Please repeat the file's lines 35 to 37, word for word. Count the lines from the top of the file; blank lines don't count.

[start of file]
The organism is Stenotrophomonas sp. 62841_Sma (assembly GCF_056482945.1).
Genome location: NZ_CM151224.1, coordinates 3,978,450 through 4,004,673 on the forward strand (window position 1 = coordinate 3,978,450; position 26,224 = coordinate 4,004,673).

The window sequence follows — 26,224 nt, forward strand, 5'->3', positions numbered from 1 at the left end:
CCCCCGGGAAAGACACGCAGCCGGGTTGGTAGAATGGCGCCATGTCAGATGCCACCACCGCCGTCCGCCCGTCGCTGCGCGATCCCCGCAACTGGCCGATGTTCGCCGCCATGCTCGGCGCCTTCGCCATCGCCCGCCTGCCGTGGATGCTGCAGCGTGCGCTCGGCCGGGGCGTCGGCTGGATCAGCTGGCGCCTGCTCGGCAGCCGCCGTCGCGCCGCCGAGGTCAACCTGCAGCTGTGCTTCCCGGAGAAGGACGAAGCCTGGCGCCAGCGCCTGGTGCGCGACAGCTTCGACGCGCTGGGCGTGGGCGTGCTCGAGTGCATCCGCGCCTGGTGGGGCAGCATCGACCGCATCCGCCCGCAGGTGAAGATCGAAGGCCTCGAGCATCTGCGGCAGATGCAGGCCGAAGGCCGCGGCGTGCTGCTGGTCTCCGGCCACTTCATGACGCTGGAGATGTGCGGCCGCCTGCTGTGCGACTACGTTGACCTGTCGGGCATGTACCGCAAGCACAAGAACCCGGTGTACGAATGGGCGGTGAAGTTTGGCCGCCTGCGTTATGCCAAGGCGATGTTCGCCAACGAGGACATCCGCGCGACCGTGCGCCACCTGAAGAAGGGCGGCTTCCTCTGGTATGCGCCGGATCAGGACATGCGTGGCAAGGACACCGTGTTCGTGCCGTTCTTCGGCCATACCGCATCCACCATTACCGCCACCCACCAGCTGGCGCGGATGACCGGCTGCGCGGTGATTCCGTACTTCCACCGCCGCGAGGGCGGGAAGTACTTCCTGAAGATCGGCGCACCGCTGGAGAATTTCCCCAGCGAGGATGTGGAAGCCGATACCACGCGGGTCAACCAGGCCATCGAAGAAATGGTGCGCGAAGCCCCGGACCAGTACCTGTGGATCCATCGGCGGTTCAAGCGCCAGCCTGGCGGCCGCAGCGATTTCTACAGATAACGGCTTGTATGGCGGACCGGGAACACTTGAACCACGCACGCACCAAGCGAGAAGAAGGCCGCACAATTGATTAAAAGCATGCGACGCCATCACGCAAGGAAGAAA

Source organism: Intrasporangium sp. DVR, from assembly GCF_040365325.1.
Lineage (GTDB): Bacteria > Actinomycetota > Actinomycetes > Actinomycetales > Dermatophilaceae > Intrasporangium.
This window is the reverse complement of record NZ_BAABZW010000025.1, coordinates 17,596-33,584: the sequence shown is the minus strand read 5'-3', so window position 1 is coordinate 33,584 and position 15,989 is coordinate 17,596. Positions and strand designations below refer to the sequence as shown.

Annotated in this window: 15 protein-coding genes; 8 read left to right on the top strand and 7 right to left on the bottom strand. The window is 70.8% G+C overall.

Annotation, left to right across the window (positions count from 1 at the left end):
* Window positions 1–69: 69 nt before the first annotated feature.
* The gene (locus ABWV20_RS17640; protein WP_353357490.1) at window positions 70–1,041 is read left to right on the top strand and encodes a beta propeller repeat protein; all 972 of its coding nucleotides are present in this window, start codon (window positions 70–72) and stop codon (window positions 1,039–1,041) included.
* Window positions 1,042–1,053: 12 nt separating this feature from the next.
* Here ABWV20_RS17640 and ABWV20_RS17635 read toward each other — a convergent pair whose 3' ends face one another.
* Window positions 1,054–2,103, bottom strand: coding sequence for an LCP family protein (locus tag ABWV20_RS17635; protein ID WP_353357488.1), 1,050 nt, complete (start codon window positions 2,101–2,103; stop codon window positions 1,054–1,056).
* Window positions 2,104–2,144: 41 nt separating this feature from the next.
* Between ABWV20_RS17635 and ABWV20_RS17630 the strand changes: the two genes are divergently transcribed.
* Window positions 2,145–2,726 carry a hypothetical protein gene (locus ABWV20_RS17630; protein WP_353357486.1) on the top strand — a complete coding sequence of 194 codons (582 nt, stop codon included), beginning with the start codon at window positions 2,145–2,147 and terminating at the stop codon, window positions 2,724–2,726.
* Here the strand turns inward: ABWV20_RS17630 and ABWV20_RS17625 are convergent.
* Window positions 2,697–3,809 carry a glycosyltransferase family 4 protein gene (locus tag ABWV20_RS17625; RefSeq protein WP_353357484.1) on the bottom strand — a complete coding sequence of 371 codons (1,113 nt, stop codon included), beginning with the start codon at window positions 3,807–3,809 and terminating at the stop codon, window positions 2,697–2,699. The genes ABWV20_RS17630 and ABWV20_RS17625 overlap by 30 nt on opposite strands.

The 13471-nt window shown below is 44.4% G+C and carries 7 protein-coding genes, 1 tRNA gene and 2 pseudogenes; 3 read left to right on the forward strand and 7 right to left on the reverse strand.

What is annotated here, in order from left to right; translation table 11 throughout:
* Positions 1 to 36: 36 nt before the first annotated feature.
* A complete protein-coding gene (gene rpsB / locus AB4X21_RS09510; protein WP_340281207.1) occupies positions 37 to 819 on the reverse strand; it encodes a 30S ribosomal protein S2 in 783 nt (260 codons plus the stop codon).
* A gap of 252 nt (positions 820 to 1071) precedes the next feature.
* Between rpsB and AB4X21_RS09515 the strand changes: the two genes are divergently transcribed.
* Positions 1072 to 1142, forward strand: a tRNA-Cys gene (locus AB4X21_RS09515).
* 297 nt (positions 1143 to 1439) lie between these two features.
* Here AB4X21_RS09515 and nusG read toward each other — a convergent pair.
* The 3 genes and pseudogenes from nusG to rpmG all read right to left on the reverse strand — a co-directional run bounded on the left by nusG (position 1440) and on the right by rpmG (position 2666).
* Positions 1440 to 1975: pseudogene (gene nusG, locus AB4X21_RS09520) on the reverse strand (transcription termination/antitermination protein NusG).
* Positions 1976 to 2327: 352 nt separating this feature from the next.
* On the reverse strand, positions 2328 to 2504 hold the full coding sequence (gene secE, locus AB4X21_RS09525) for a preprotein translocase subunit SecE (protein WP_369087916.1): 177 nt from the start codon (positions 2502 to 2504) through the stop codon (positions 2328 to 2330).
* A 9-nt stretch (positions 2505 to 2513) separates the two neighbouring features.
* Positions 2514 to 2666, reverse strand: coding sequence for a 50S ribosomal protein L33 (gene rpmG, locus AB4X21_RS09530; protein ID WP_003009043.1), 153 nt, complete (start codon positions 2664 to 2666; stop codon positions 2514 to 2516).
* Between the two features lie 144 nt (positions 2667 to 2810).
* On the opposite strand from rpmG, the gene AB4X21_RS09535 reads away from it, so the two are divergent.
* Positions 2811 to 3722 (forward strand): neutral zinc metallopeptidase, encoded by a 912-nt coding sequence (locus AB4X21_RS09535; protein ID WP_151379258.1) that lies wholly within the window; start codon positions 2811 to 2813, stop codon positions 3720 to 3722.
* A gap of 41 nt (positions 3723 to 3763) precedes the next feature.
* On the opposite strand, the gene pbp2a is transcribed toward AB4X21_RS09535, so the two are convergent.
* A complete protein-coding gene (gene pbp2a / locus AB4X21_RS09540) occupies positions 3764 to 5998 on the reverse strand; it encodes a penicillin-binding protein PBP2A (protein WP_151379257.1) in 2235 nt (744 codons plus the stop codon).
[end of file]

* Between the two features lie 144 nt (positions 2667 to 2810).
* On the opposite strand from rpmG, the gene AB4X21_RS09535 reads away from it, so the two are divergent.
* Positions 2811 to 3722 (forward strand): neutral zinc metallopeptidase, encoded by a 912-nt coding sequence (locus AB4X21_RS09535; protein ID WP_151379258.1) that lies wholly within the window; start codon positions 2811 to 2813, stop codon positions 3720 to 3722.